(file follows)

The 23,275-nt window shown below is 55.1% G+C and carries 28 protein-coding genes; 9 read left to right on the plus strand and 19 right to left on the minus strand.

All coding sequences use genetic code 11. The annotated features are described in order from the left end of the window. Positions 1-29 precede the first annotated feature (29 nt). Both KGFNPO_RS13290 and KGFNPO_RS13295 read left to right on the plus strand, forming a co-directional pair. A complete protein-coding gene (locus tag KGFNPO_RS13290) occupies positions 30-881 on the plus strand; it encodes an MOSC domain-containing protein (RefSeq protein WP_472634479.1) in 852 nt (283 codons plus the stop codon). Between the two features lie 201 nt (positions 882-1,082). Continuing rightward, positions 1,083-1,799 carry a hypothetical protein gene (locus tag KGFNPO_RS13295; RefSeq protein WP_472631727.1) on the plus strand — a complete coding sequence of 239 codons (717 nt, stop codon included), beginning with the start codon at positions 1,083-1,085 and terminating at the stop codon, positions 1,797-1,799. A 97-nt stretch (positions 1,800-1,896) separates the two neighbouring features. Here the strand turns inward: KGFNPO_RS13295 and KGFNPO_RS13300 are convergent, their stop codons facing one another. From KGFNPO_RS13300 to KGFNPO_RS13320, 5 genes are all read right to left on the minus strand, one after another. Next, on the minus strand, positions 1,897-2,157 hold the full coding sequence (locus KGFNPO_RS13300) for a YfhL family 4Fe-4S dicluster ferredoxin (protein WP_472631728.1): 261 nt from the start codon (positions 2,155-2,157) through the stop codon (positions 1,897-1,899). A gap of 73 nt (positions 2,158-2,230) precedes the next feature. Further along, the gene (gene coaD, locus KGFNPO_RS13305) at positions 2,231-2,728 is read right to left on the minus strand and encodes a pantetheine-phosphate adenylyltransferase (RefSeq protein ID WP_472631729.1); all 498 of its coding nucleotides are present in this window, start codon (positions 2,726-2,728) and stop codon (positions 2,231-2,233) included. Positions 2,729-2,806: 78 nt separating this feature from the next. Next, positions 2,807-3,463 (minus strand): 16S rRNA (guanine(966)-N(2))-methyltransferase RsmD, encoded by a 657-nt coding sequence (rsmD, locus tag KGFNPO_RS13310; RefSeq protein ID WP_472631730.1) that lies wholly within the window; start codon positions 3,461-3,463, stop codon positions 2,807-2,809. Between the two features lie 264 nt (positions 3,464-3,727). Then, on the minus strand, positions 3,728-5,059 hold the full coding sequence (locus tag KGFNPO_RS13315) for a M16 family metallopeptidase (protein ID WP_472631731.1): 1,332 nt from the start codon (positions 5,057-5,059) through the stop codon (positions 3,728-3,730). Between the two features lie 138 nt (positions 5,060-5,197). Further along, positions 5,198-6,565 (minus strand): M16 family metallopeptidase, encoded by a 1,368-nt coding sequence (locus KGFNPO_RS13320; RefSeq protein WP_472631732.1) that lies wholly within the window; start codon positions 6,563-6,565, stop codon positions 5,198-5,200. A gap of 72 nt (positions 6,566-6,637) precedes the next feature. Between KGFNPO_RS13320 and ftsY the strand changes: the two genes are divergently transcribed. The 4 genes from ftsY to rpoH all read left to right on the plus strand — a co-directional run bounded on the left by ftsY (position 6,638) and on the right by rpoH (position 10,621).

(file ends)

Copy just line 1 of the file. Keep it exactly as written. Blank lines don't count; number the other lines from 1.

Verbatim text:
The 23,275-nt window shown below is 55.1% G+C and carries 28 protein-coding genes; 9 read left to right on the plus strand and 19 right to left on the minus strand.